Microsoft word - $asqappendix b - drug protocol

Appendix B
Pharmacotherapy Guide for Smoking Cessation Medications Combination Therapy:
Standard dosing schedule:
Use for acute episodes of craving or tapering of Monotherapy: fixed schedule preferred to prn use
Individualize drug dose:
Weeks 1-6: 1 every 1 to 2 hrs not more than Severe renal function impairment (est CrCl 2mg if first cigarette after 30 min of waking <30ml/min)=Starting dose is 0.5 mg once daily, then Weeks 1-6: 1 every 1-2 hours not more than titrate as needed to a maximum dosage of 0.5 mg twice ESRD undergoing hemodialysis=max dose of 0.5 mg once daily may be administered if tolerated well Active temporomandibular joint (TMJ) disease INDICATIONS
Undergoing abrupt d/c ofalcohol or sedatives PRECAUTIONS
threatening arrhythmias, active stomach ulcer Phenylketonurics (lozenge contains aspartame) PREGNANCY
Start varenicline 1 week before quit date Patient instruction for nicotine lozenge:
Take after eating and with a full glass of water Once placed in mouth move from one side to the Patients who cannot tolerate the adverse reactions EDUCATION
Patient instructions for nicotine gum:
Chew gum slowly until “peppery” or “minty” taste emerges, then “park” between cheek and Repeat cycle of chewing and parking for ~30 Appendix B
Screening questions for head trauma suggesting a predisposition to seizures years after event (4,5)
1) Have you had closed head trauma resulting in any loss of consciousness or amnesia within the past 5 years?2) Have you had closed head trauma at any time resulting in resulting in loss of consciousness or amnesia for >30 minutes?3) Have you had closed head trauma at any time resulting in skull fracture?4) Have you had closed head trauma at any time resulting in a subdural hematoma or brain contusion? • Strongest risk factors for post-traumatic seizures persisting for at least 20 years in patients with:
• Moderate (two-fold) increase in the risk of post-traumatic seizures for at least 5 years in patients with:
• mild closed head injury and loss of consciousness or post-traumatic amnesia <30 minutes Pregnancy (1,13,14)
In 2001 twelve percent of all women giving birth in the US reported smoking throughout pregnancy despite the obvious risk.
Women can reduce the risks of smoking-related complications to almost the nonsmoker level if they quit during the first trimester.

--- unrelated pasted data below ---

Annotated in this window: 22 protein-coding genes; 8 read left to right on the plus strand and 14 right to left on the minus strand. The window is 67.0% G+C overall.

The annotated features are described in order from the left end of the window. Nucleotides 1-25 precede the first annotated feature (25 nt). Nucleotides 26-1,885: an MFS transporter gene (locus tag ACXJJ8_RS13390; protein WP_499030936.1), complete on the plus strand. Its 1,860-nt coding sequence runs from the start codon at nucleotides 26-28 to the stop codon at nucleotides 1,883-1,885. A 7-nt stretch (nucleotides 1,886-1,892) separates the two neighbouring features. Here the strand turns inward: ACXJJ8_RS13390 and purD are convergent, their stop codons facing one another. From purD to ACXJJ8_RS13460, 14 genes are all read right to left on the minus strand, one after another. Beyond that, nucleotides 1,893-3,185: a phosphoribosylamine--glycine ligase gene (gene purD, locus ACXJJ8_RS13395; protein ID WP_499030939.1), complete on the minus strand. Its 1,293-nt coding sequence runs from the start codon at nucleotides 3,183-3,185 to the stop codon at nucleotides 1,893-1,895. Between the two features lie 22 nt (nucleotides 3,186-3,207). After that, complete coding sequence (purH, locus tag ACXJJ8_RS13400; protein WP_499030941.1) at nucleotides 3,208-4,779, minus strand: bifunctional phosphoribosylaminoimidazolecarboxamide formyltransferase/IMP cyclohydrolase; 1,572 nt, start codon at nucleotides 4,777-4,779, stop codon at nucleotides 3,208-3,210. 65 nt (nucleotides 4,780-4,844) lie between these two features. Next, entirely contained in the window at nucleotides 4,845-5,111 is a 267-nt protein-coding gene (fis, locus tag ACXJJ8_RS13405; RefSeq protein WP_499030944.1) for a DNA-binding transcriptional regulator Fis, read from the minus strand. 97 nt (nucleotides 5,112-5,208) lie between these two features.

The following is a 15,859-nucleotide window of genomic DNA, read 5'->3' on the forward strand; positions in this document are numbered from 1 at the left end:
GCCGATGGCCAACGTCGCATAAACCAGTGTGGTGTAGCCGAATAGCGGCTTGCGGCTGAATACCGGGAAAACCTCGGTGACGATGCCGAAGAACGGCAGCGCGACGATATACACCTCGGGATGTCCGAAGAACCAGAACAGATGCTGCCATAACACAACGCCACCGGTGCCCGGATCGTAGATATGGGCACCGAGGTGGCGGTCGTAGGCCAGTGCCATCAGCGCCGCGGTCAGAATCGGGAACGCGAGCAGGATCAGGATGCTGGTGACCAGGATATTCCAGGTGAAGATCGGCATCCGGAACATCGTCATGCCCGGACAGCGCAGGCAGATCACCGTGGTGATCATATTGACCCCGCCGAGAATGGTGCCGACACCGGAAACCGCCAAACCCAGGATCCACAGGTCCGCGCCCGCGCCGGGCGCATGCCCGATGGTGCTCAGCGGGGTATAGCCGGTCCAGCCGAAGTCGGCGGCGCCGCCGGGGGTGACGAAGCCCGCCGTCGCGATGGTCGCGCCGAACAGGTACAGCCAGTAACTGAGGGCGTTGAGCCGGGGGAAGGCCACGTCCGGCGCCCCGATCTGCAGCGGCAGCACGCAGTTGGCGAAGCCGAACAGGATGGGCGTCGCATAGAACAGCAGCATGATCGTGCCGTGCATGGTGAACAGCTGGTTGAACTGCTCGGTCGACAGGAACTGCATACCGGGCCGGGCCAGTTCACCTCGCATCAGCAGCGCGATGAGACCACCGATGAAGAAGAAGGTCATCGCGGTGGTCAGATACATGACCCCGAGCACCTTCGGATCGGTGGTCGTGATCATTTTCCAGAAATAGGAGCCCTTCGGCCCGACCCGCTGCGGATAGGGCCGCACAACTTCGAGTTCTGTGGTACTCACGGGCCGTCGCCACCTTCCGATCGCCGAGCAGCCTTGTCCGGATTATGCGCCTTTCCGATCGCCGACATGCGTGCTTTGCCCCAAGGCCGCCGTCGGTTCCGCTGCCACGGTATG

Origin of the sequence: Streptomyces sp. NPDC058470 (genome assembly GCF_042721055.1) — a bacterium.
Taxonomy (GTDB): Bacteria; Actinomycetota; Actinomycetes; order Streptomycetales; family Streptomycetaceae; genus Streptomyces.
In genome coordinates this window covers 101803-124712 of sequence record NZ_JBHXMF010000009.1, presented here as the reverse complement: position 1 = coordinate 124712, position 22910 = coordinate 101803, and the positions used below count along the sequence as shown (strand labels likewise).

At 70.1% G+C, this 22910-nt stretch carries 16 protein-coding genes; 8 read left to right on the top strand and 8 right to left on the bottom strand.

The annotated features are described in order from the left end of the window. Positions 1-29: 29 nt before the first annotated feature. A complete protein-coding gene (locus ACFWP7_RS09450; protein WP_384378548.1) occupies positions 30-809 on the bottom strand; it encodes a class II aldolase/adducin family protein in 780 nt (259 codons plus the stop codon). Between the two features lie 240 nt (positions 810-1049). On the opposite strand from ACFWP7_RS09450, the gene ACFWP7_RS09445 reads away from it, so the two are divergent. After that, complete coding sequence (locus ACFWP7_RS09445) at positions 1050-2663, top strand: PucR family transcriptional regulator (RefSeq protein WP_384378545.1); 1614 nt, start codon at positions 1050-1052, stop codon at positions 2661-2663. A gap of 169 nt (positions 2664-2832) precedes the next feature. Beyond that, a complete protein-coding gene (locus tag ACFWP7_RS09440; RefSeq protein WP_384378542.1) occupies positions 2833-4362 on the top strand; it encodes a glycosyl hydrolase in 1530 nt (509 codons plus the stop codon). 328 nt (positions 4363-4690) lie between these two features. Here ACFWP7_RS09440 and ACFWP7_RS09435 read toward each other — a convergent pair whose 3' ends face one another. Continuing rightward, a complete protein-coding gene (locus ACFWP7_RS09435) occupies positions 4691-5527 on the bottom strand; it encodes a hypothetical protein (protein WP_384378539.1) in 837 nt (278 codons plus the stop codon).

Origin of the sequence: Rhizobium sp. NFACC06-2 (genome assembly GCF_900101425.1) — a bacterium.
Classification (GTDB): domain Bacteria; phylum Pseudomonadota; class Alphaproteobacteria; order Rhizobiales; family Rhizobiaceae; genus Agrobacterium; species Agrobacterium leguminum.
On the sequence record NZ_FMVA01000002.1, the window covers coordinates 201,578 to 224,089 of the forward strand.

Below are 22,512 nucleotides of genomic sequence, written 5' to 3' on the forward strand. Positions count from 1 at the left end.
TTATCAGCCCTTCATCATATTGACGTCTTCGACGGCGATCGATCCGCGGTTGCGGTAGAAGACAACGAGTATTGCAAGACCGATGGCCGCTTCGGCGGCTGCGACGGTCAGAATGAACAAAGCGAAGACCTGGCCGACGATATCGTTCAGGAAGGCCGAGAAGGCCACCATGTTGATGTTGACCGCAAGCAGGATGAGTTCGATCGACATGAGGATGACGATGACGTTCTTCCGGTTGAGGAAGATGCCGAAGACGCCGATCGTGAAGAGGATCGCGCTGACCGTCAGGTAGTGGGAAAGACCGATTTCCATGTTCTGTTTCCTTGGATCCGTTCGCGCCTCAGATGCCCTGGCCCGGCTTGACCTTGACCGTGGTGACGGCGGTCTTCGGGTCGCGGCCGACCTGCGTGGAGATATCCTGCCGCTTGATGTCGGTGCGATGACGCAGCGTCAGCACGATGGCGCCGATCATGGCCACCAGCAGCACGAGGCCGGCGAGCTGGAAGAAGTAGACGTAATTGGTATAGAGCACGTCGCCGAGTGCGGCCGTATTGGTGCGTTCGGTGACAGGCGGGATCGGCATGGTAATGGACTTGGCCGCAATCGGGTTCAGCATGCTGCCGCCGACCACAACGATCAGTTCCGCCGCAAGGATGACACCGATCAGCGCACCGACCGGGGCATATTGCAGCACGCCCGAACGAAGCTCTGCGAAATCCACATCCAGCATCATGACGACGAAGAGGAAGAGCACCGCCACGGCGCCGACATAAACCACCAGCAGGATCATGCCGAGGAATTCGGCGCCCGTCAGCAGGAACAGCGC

Treatment remains controversial due to variation in pregnancy categories and lack of clinical trials.
The FDA assigned pregnancy categories vary depending on the reference. For instance, USPHS guidelines list all NRT products to be category D with the exception of the patch which is category C. Facts and Comparisons is the opposite with allNRT products Category D with the nicotine gum being Category C.
To date no clinical efficacy trials have addressed bupropion use in pregnancy. Two studies with the nicotine patch have been conducted and neither showed increase in cessation rate possibly due to inadequate levels of nicotine replacement due tofaster metabolism.
The harmful effects of cigarette smoking on maternal and fetal health are clearly established, however some studies have shownthat nicotine itself is neuroteratogenic so treatment with nicotine replacement therapy should be guided by the followingrecommendations: • Use medication doses that are at the low end of the effective dose range e.g. 7 and 14mg patch and the 2mg gum • Intermittent rather than continuous drug exposure is preferred e.g., nicotine gum rather than the nicotine patch and if patch is used remove at bedtime since 16mg hour dosing is as effective as 24 hour thus minimizing nicotine exposure • Begin treatment early in pregnancy as possible preferably in the first instead of second or third trimester which is contrary to classical views of teratogenesis. Nicotine receptors which are the specific target for adverse effects develop after the majorphase of systemic organogenesis • Individualize treatment based on contraindications and mother preference. For instance patients with nausea/vomiting of pregnancy oral NRT may be poorly tolerated High dose nicotine patch therapy (7,9,10,11)